Four-song debut from this Philly crust-punk-by-way-of-Tragedy-esque hardcore trio. Big horned salutes for the heaviest riffs this side of Megadeth’s Rust in Peace and Carcass’s Heartwork gives this the kind of appeal that will turn the heads of both crusty alley drinkers and goat-worshipping thrash-holes alike. I’m not so sure it’s a good idea to submit your first recordings to Mammoth Sound for mastering, as I’m sure Dan Randall could only do so much to smoothen out the rough patches, such as the weak drum intro to the song “The Ghost.” Nonetheless, Repellers have the chops to mature into quite the behemoth and give the bands on Southern Lord a run for their open air festival money. –Juan Espinosa (Self-released, repellers.bandcamp.com)


RED JACKET MINE:
Someone Else’s Cake: CD
It’s funny how things kinda roll back around and end up plopped in places you’d least expect. Thirty-five, forty years ago, this would’ve been considered fairly “mainstream” pop/rock fodder, kinda falling somewhere between mellow Elvis Costello (c.f. “Allison”) when they’re at their edgiest, and your average adult-rock band on the other. Now, it apparently falls within the “alternative” ghetto. Go figure. The songs are well crafted and executed tunesmithing with a groovy sound that’d be aces on FM radio circa-1975. –jimmy (Fin)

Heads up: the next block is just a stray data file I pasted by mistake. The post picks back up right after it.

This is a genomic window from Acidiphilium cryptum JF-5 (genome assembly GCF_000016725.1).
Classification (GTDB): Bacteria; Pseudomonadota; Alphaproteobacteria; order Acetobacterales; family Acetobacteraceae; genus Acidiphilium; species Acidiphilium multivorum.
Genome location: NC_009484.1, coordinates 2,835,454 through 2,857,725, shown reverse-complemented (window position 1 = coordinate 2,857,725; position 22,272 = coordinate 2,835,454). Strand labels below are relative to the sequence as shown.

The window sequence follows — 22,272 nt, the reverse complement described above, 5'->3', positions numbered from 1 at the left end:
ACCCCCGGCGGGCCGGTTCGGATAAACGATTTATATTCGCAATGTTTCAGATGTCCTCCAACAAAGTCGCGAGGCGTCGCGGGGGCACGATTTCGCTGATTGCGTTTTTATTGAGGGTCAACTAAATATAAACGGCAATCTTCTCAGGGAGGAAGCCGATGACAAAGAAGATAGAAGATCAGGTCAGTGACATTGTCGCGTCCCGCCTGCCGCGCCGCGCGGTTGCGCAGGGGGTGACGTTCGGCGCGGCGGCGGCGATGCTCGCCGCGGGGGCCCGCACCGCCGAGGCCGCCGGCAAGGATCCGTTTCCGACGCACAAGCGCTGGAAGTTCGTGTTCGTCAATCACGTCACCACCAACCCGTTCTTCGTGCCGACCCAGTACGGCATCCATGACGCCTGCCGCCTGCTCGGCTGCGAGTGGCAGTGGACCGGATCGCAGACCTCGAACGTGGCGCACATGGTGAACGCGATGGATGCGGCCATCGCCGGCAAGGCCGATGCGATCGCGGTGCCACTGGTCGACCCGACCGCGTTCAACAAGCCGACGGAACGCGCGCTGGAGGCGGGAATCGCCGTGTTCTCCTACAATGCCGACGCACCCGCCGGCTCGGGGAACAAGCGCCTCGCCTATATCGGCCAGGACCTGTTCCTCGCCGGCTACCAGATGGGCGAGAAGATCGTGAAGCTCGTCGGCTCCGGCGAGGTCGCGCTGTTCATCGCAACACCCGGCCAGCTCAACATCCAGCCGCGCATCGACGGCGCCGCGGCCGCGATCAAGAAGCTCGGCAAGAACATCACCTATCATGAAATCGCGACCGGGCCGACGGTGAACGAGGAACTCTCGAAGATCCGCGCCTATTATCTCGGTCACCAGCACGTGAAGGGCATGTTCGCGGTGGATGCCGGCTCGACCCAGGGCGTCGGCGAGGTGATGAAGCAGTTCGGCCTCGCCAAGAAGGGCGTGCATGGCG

PURITY CONTROL:
Self-titled: 7”

Raw, noisy, and abrasive-as-battery acid hardcore/grind. Shit gets wrecked in a hurry when the breakdowns suddenly stop and a sound wave of atonal guitar riffs, blast beats, and inhuman shrieks erupts from out of thin air. Strictly for freaks who appreciate Quattro Stagioni, Combatwoundedveteran, and who have a reckless disregard for tinnitus.

–Juan Espinosa (High Anxiety, no address, distributed by No Idea)


PRANK WAR /PARASOL:
Split: Cassette
Parasol: The guitars of the Adolescents and the vocal warble of Sleater-Kinney executed exquisitely. Their melodies and songwriting show promise for what I assume is a young band. I await a solo release eagerly. Prank War: Vicious and angry in that way where you can hear the band breaking their instruments as they’re playing. In my book, that’s a good thing. If you’re going to be angry, be angry about it. Recommended. –Bryan Static (Trashy Tapes, no address)